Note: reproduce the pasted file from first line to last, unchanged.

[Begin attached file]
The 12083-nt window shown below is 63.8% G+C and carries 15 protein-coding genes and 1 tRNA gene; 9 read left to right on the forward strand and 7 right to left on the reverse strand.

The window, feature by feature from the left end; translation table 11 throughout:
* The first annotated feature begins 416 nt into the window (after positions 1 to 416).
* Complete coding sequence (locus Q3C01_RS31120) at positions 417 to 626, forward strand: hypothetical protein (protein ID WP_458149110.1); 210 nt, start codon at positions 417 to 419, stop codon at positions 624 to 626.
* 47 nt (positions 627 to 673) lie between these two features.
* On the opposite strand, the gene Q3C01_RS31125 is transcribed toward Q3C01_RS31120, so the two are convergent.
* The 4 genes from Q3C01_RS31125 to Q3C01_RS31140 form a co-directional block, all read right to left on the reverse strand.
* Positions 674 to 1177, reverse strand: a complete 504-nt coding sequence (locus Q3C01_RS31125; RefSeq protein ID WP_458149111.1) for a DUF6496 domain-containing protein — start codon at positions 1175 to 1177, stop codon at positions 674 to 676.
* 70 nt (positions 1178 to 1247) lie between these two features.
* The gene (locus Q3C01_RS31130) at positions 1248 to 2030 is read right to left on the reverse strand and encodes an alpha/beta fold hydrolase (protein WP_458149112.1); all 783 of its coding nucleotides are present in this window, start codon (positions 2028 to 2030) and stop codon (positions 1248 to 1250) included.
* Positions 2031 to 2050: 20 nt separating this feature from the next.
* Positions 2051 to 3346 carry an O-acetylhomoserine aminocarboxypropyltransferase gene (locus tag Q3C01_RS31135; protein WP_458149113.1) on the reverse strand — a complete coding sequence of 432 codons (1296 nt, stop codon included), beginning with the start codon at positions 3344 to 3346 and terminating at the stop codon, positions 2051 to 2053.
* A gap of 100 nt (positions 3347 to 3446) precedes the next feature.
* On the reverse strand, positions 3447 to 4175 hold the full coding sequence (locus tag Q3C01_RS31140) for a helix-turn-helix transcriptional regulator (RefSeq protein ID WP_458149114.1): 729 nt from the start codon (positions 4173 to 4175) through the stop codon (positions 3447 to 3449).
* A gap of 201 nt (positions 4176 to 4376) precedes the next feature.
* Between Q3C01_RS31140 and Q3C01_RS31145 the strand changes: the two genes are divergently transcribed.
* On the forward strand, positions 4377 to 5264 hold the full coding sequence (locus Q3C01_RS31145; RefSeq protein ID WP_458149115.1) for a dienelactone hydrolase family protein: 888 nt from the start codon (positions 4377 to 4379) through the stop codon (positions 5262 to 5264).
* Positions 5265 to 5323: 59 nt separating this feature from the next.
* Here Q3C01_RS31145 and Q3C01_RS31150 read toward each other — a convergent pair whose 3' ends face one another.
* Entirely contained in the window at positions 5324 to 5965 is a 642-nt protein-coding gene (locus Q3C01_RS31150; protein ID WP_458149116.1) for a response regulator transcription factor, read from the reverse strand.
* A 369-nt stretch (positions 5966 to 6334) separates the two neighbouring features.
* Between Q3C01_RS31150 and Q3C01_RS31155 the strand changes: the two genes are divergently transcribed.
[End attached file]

The 12083-nt window shown below is 63.8% G+C and carries 15 protein-coding genes and 1 tRNA gene; 9 read left to right on the forward strand and 7 right to left on the reverse strand.

The window, feature by feature from the left end; translation table 11 throughout:
* The first annotated feature begins 416 nt into the window (after positions 1 to 416).
* Complete coding sequence (locus Q3C01_RS31120) at positions 417 to 626, forward strand: hypothetical protein (protein ID WP_458149110.1); 210 nt, start codon at positions 417 to 419, stop codon at positions 624 to 626.
* 47 nt (positions 627 to 673) lie between these two features.
* On the opposite strand, the gene Q3C01_RS31125 is transcribed toward Q3C01_RS31120, so the two are convergent.
* The 4 genes from Q3C01_RS31125 to Q3C01_RS31140 form a co-directional block, all read right to left on the reverse strand.
* Positions 674 to 1177, reverse strand: a complete 504-nt coding sequence (locus Q3C01_RS31125; RefSeq protein ID WP_458149111.1) for a DUF6496 domain-containing protein — start codon at positions 1175 to 1177, stop codon at positions 674 to 676.
* 70 nt (positions 1178 to 1247) lie between these two features.
* The gene (locus Q3C01_RS31130) at positions 1248 to 2030 is read right to left on the reverse strand and encodes an alpha/beta fold hydrolase (protein WP_458149112.1); all 783 of its coding nucleotides are present in this window, start codon (positions 2028 to 2030) and stop codon (positions 1248 to 1250) included.
* Positions 2031 to 2050: 20 nt separating this feature from the next.
* Positions 2051 to 3346 carry an O-acetylhomoserine aminocarboxypropyltransferase gene (locus tag Q3C01_RS31135; protein WP_458149113.1) on the reverse strand — a complete coding sequence of 432 codons (1296 nt, stop codon included), beginning with the start codon at positions 3344 to 3346 and terminating at the stop codon, positions 2051 to 2053.
* A gap of 100 nt (positions 3347 to 3446) precedes the next feature.
* On the reverse strand, positions 3447 to 4175 hold the full coding sequence (locus tag Q3C01_RS31140) for a helix-turn-helix transcriptional regulator (RefSeq protein ID WP_458149114.1): 729 nt from the start codon (positions 4173 to 4175) through the stop codon (positions 3447 to 3449).
* A gap of 201 nt (positions 4176 to 4376) precedes the next feature.
* Between Q3C01_RS31140 and Q3C01_RS31145 the strand changes: the two genes are divergently transcribed.
* On the forward strand, positions 4377 to 5264 hold the full coding sequence (locus Q3C01_RS31145; RefSeq protein ID WP_458149115.1) for a dienelactone hydrolase family protein: 888 nt from the start codon (positions 4377 to 4379) through the stop codon (positions 5262 to 5264).
* Positions 5265 to 5323: 59 nt separating this feature from the next.
* Here Q3C01_RS31145 and Q3C01_RS31150 read toward each other — a convergent pair whose 3' ends face one another.
* Entirely contained in the window at positions 5324 to 5965 is a 642-nt protein-coding gene (locus Q3C01_RS31150; protein ID WP_458149116.1) for a response regulator transcription factor, read from the reverse strand.
* A 369-nt stretch (positions 5966 to 6334) separates the two neighbouring features.
* Between Q3C01_RS31150 and Q3C01_RS31155 the strand changes: the two genes are divergently transcribed.